SC seeks details of Yamuna Action Plan

SC seeks details of Yamuna Action Plan

The Supreme Court on Tuesday expressed anguish over the tardy progress in the cleaning of the river Yamuna and appointed an expert committee to find out what has been achieved in the last 18 years by the governments of Delhi, Uttar Pradesh and Haryana after spending thousands of crores of rupees for the purpose.

A bench of justices Swatanter Kumar and Madan B Lokur also asked the two-member
committee, comprising a member each from the Central Pollution Control Board (CPCB) and Delhi Jal Board (DJB), to examine the feasibility of blocking the drains which discharge untreated waste water into the river and submit its report by November 9.

The apex court, meanwhile, directed the Centre to place before it the Yamuna Action Plan.

The court was hearing the issue of cleaning up of the Yamuna which it had taken suo motu cognisance of on the basis of newspaper reports way back in 1994.

The bench lamented that despite spending huge amounts by the Centre and the states concerned on setting up several sewage plants for treating the effluents being discharged into the Yamuna, the river water still had a high pollution rate.
It said: “All the agencies have spent crores of rupees. What is the purpose?”

It has also sought a report from the committee regarding the working condition of these plants and whether untreated waste can be stopped from being directly drained into the river.

Earlier this week, the Uttar Pradesh and Delhi governments, along with the DJB and the New Delhi Municipal Committee, had submitted before the apex court that they have together spent Rs 4,439 crore in the last 18 years to implement the apex court’s directions to make the river water potable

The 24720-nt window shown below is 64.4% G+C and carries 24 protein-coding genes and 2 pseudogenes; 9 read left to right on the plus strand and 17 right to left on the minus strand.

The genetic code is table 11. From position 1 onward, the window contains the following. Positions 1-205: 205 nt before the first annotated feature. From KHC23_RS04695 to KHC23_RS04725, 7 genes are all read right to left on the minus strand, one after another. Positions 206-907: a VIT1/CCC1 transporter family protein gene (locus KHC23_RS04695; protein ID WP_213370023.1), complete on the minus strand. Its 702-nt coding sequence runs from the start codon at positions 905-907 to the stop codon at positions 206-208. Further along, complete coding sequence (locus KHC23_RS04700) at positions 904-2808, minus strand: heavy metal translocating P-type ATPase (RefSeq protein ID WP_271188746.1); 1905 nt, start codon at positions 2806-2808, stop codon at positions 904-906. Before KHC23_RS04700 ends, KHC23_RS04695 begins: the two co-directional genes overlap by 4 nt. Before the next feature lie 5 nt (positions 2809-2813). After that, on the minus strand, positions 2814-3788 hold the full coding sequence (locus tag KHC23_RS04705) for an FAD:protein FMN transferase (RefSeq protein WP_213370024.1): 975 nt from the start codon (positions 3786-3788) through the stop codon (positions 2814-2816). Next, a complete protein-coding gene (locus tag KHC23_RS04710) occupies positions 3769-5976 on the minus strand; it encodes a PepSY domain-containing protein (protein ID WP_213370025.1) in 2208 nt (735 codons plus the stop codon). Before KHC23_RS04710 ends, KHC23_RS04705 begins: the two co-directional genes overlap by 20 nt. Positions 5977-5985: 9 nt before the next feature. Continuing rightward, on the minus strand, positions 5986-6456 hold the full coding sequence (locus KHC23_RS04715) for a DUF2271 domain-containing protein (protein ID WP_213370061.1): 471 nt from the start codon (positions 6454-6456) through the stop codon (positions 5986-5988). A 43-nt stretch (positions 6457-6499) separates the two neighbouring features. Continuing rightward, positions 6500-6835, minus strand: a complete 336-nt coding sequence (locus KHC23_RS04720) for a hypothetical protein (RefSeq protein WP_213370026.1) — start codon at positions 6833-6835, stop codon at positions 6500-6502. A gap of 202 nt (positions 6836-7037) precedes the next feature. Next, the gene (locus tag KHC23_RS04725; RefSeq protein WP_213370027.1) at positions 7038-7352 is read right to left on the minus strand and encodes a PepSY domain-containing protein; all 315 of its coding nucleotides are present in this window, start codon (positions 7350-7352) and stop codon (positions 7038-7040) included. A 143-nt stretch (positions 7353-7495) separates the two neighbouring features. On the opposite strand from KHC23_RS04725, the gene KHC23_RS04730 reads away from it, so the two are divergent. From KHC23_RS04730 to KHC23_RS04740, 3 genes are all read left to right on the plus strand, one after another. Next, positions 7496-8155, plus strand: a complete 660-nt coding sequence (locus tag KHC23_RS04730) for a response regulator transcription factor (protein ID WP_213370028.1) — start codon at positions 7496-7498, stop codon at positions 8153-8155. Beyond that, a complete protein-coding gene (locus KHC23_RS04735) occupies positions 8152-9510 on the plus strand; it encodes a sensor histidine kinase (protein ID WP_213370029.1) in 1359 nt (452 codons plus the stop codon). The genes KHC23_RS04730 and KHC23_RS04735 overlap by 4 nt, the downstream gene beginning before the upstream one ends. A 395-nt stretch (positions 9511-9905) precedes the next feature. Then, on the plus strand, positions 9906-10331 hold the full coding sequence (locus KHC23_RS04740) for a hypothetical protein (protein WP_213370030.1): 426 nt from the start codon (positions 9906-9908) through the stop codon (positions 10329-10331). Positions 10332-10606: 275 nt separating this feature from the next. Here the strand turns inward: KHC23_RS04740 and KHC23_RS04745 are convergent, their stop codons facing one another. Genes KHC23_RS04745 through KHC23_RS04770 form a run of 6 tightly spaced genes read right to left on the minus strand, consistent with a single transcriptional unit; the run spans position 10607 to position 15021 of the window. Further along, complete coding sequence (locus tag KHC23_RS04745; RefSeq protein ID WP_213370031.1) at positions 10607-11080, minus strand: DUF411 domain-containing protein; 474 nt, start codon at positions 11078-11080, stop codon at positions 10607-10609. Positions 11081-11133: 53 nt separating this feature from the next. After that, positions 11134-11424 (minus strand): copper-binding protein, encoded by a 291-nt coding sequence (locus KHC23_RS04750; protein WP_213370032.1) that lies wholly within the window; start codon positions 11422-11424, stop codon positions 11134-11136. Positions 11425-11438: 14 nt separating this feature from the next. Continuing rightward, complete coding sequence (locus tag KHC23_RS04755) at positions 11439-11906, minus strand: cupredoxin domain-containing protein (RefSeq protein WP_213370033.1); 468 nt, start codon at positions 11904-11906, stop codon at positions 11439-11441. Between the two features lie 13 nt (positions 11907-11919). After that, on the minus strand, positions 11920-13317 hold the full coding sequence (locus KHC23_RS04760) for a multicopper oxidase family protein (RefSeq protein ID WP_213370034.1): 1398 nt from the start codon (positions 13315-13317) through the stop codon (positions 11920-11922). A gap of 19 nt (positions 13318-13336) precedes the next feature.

The submission was made before the court pursuant to its order directing Uttar Pradesh, Delhi and Haryana governments to specify the exact amount of money spent on cleaning the river.

On October 10, the apex court, while expressing concern over the deteriorating quality of Yamuna waters, directed the Centre and the three state governments to furnish details of how much money had been spent by them to make the river pollution-free.

The court had also sought details of the drains discharging industrial and municipal waste water directly into the river and asked each state to provide information on the number of effluent treatment plants and sewage treatment plants on these drains.
The bench had said there has to be a comprehensive plan for tackling discharge of waste into the river and all the authorities concerned should work together.

The apex court has passed a slew of orders over the past 18 years for cleaning up of the river. 

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